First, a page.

The late-February spike in U.S. Treasury bond yields sent ripples throughout the global markets. As yields surged to the highest level in a year, stocks and commodities sold off sharply, while the dollar rallied. Some investors called for central banks to step in to calm the markets. The market did eventually settle down without intervention. Ten-year Treasury yields settled at 1.4% after spiking by more than 30 basis points to a peak of 1.6%, the highest level in a year.
Ten-year yields are back to year-ago levels
Source: Bloomberg. Daily data as of 2/26/2021. Past performance is no guarantee of future results.
There were some technical factors that contributed to the sharpness of the move, but nonetheless we believe the bond market is sending an important message: The days of low volatility are likely behind us. The combination of very easy monetary policy and expansive fiscal policy is shifting the outlook for interest rates higher. With the prospects for economic growth picking up and the Federal Reserve willing to let the economy “run hot” for a period of time, investors are beginning to demand higher yields to compensate for the risk of rising interest rates. The recalibration of yields is likely to be a bumpy process.
Here are three key takeaways from the turmoil:
1. The surge in yields was driven more by prospects for stronger real economic growth than inflation worries.
We can see this by looking at real interest rates—the difference between the change in nominal yields compared to the change in implied inflation expectations. Real 10-year Treasury yields, which had been languishing at -1.0% since last August, have jumped by roughly 40 basis points. About half of that increase came in the past week.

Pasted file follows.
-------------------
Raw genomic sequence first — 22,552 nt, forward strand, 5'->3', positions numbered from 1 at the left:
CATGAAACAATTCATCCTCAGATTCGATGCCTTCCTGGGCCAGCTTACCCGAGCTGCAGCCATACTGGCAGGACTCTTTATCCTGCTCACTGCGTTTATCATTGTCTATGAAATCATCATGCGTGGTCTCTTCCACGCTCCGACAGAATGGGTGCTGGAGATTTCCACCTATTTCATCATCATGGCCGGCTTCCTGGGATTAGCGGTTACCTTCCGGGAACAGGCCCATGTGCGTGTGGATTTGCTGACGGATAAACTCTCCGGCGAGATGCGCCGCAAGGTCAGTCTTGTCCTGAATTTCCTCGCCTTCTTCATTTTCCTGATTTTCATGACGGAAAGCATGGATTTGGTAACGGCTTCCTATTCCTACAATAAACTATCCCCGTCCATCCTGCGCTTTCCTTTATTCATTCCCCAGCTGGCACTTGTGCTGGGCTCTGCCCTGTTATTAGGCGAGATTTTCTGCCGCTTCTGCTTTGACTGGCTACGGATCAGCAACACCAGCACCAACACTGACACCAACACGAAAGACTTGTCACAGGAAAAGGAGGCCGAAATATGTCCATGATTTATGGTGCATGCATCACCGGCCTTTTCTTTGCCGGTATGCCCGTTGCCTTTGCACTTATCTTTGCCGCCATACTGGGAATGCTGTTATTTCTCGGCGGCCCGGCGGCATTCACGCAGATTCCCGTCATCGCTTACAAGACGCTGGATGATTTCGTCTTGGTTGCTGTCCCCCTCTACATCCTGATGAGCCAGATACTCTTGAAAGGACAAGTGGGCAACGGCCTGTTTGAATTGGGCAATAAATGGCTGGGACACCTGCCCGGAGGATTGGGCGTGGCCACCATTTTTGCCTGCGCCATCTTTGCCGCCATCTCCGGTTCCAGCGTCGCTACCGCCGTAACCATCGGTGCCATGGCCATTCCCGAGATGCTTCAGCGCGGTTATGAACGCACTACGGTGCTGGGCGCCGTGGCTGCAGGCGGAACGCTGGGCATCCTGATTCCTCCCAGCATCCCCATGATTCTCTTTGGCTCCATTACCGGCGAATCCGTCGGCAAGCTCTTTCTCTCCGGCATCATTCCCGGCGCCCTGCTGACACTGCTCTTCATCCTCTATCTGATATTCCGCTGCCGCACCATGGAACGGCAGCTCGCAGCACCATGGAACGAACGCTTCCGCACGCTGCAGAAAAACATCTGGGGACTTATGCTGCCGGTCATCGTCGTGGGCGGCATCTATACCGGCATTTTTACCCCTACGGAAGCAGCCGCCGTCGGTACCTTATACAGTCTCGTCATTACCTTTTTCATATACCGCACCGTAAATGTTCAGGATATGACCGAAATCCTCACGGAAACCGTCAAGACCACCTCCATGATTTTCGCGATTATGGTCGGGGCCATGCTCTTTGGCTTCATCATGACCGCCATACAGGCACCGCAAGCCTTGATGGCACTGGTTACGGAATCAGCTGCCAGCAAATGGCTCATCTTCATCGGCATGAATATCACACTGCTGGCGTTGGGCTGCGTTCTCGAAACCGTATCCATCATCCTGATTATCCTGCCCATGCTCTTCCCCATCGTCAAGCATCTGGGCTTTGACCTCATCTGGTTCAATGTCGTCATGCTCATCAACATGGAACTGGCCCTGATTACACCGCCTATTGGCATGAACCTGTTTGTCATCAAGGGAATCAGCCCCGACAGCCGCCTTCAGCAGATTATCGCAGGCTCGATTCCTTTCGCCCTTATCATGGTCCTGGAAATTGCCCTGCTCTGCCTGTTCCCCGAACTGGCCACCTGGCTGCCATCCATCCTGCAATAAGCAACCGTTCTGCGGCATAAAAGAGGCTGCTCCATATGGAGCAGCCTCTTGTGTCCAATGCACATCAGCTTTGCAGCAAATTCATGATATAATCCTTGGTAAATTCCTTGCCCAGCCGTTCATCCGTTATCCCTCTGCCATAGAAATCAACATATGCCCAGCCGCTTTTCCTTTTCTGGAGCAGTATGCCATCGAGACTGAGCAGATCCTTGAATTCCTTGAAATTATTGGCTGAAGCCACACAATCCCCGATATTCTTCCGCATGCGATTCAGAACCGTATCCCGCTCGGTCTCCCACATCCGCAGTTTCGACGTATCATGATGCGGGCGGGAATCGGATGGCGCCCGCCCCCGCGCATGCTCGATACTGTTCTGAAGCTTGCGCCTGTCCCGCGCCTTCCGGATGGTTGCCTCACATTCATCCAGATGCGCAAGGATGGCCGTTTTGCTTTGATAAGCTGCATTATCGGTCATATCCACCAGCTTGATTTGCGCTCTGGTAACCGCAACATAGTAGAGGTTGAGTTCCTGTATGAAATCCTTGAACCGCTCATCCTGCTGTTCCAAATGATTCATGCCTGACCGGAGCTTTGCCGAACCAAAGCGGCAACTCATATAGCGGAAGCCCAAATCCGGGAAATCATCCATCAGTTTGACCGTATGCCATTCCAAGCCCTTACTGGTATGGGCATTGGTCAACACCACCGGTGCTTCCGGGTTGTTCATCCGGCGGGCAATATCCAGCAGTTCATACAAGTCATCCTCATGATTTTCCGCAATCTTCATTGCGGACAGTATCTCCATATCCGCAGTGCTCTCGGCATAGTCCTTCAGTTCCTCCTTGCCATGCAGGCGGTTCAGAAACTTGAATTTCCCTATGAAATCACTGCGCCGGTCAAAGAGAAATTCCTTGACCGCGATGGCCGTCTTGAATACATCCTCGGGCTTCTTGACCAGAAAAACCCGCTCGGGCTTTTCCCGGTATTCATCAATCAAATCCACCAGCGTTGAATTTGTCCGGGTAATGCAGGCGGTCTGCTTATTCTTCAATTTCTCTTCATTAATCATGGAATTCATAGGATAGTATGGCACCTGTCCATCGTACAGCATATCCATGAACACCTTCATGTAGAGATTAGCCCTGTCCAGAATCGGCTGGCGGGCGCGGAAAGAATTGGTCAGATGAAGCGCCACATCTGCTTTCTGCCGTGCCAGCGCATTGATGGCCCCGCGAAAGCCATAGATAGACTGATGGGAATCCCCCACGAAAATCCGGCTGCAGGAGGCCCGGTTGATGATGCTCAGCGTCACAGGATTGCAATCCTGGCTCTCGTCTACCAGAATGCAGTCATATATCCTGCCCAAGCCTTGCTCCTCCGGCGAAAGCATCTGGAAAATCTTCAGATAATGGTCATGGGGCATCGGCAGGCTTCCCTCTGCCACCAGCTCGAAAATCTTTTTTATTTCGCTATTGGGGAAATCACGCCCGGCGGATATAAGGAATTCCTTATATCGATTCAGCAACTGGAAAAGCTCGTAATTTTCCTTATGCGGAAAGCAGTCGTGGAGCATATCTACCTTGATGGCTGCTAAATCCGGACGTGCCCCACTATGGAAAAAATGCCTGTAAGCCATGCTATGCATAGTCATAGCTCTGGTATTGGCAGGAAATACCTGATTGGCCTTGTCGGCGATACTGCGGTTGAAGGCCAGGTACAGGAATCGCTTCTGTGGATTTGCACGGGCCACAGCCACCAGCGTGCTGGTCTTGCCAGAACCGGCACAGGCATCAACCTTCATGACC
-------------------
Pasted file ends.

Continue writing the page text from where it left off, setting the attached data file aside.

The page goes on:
Real 10-year yields are in negative territory
Note: A real interest rate is an interest rate that has been adjusted to remove the effects of inflation.
Source: Bloomberg. U.S. real 10-year yield (H15X10YR Index). Daily data as of 2/26/2021.
With real yields still in negative territory, there is plenty of room for them to normalize longer term if the economy’s prospects continue to improve. Even without rising inflation, yields can continue to rise. While the Federal Reserve may try to temper the move up in bond yields, if it is too fast or appears likely to hinder the economic recovery, the trend is likely to be higher over time.
2. The Fed and the market's views are diverging on timing.
While the Federal Reserve continues to indicate it is planning to keep short-term rates near zero for an extended time period, the market is starting to price in the likelihood that a rate hike will be coming sooner. The Fed’s projections for the interest rate point to no change in policy for two years—until 2023. Short-term interest rates tend to reflect expectations for the path of the federal funds rate and usually don’t diverge that much from the Fed’s estimates. However, over the past week even two-year yields crept up a bit. More importantly, intermediate-term yields moved up sharply. The move suggests that the market is pricing in the risk that the Federal Reserve will be hiking rates sooner, and perhaps by more than indicated by the Fed’s projections.
The gap between two- and five-year Treasuries has widened
Note: This spread is a calculated Bloomberg yield spread that replicates selling the current 2 year U.S. Treasury Note and buying the current 5 year U.S. Treasury Note, then factoring the differences by 100.
Source: Bloomberg. 2 year U.S. Treasury Note and 5 year U.S. Treasury Note Index (USYC2Y5Y Index). Daily data as of 2/26/2021.
3. Volatility in the bond market is likely to continue.
We came into the year expecting 10-year Treasury yields to move up to 1.6%. They have already reached that level. For now, we think the market has priced in most of the near-term risks of a stronger economy.
Moreover, the Fed has tools at its disposal to offset the rise in long-term rates. The first step likely would be more communications about why it sees the need to keep rates low. After that, it could buy more long-term bonds, and/or shift some of its purchases of mortgage-backed securities to Treasuries. It could also increase the amount of bonds it is buying.